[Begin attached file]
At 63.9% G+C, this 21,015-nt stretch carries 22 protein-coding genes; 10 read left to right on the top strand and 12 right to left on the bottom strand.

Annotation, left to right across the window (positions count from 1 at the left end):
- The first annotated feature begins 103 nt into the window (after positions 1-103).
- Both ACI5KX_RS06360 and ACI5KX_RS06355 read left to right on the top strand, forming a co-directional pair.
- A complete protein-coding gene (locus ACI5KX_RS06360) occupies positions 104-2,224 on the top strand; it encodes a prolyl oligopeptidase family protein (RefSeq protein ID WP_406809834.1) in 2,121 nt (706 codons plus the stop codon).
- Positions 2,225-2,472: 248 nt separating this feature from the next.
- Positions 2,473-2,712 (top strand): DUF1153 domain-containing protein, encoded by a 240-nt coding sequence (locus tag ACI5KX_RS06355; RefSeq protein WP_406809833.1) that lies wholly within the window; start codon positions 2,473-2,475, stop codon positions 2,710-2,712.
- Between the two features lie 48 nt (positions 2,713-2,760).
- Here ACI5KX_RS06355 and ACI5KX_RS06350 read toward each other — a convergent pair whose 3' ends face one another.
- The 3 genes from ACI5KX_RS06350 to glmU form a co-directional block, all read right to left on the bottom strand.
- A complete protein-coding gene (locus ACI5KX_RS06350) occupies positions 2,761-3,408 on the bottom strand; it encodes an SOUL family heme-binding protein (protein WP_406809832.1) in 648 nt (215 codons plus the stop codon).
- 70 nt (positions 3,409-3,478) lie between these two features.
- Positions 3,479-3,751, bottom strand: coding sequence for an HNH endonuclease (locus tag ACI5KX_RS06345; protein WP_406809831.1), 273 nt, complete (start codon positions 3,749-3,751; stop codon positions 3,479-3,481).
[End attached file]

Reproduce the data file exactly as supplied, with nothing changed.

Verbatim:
At 63.9% G+C, this 21,015-nt stretch carries 22 protein-coding genes; 10 read left to right on the top strand and 12 right to left on the bottom strand.

Annotation, left to right across the window (positions count from 1 at the left end):
- The first annotated feature begins 103 nt into the window (after positions 1-103).
- Both ACI5KX_RS06360 and ACI5KX_RS06355 read left to right on the top strand, forming a co-directional pair.
- A complete protein-coding gene (locus ACI5KX_RS06360) occupies positions 104-2,224 on the top strand; it encodes a prolyl oligopeptidase family protein (RefSeq protein ID WP_406809834.1) in 2,121 nt (706 codons plus the stop codon).
- Positions 2,225-2,472: 248 nt separating this feature from the next.
- Positions 2,473-2,712 (top strand): DUF1153 domain-containing protein, encoded by a 240-nt coding sequence (locus tag ACI5KX_RS06355; RefSeq protein WP_406809833.1) that lies wholly within the window; start codon positions 2,473-2,475, stop codon positions 2,710-2,712.
- Between the two features lie 48 nt (positions 2,713-2,760).
- Here ACI5KX_RS06355 and ACI5KX_RS06350 read toward each other — a convergent pair whose 3' ends face one another.
- The 3 genes from ACI5KX_RS06350 to glmU form a co-directional block, all read right to left on the bottom strand.
- A complete protein-coding gene (locus ACI5KX_RS06350) occupies positions 2,761-3,408 on the bottom strand; it encodes an SOUL family heme-binding protein (protein WP_406809832.1) in 648 nt (215 codons plus the stop codon).
- 70 nt (positions 3,409-3,478) lie between these two features.
- Positions 3,479-3,751, bottom strand: coding sequence for an HNH endonuclease (locus tag ACI5KX_RS06345; protein WP_406809831.1), 273 nt, complete (start codon positions 3,749-3,751; stop codon positions 3,479-3,481).